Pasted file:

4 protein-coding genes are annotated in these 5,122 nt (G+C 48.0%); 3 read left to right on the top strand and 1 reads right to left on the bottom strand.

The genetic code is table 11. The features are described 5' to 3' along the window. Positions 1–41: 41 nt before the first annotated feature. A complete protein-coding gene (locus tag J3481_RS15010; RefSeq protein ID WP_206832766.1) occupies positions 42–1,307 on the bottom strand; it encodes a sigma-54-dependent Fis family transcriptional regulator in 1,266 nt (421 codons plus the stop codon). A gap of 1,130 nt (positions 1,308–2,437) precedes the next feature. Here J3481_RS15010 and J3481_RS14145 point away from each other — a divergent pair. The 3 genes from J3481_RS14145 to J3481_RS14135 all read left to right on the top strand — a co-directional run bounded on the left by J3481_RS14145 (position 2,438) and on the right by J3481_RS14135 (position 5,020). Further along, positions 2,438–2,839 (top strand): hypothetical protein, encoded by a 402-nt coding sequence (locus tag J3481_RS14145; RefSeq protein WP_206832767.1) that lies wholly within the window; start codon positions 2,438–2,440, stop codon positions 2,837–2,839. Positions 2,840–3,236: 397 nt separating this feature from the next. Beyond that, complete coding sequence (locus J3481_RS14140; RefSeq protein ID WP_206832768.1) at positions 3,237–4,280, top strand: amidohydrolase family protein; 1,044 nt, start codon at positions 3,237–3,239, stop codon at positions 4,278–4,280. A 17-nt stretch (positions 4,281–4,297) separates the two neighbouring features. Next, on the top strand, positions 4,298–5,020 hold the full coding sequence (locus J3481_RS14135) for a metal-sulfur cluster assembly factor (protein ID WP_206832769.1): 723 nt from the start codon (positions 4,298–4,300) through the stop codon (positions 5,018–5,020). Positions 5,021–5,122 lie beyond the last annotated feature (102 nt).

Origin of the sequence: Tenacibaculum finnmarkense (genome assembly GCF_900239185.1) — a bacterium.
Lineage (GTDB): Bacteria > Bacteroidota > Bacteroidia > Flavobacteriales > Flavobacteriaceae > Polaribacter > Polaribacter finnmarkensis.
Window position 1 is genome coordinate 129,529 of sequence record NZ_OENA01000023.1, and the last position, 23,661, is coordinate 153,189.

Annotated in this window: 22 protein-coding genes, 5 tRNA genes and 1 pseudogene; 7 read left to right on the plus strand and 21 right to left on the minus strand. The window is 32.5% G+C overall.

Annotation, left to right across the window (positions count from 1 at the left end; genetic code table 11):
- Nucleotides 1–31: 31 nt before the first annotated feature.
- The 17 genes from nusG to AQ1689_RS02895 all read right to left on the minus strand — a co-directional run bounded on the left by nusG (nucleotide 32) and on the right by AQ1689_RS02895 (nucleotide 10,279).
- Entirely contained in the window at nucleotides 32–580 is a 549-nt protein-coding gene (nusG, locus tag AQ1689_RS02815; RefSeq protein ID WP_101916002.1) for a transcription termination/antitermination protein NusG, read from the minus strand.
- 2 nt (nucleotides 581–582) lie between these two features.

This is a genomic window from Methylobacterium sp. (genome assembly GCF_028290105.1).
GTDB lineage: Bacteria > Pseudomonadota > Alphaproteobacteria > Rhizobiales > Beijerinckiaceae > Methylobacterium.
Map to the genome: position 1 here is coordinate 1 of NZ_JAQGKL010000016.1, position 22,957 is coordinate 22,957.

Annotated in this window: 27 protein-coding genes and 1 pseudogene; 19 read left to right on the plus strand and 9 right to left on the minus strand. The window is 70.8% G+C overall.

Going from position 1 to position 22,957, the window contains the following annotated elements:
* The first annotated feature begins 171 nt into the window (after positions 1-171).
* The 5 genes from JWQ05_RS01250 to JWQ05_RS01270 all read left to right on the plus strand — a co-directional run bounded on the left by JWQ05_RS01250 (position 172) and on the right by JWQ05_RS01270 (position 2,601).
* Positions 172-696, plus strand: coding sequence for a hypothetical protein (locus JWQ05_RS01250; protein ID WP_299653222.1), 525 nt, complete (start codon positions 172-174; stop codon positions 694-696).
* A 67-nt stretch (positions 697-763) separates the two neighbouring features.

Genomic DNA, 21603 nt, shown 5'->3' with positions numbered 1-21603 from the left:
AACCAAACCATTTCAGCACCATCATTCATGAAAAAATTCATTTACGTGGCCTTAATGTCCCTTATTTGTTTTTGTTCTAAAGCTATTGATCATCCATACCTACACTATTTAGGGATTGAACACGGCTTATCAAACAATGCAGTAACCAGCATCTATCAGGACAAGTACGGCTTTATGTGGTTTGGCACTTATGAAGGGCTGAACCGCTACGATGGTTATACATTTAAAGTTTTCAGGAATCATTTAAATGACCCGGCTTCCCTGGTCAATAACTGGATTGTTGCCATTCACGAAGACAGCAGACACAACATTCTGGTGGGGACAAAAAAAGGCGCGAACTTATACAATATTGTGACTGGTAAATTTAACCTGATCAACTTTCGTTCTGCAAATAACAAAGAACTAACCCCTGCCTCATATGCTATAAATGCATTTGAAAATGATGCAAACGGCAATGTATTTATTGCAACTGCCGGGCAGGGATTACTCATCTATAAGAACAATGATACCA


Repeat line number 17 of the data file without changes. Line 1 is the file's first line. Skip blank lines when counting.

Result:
* The first annotated feature begins 171 nt into the window (after positions 1-171).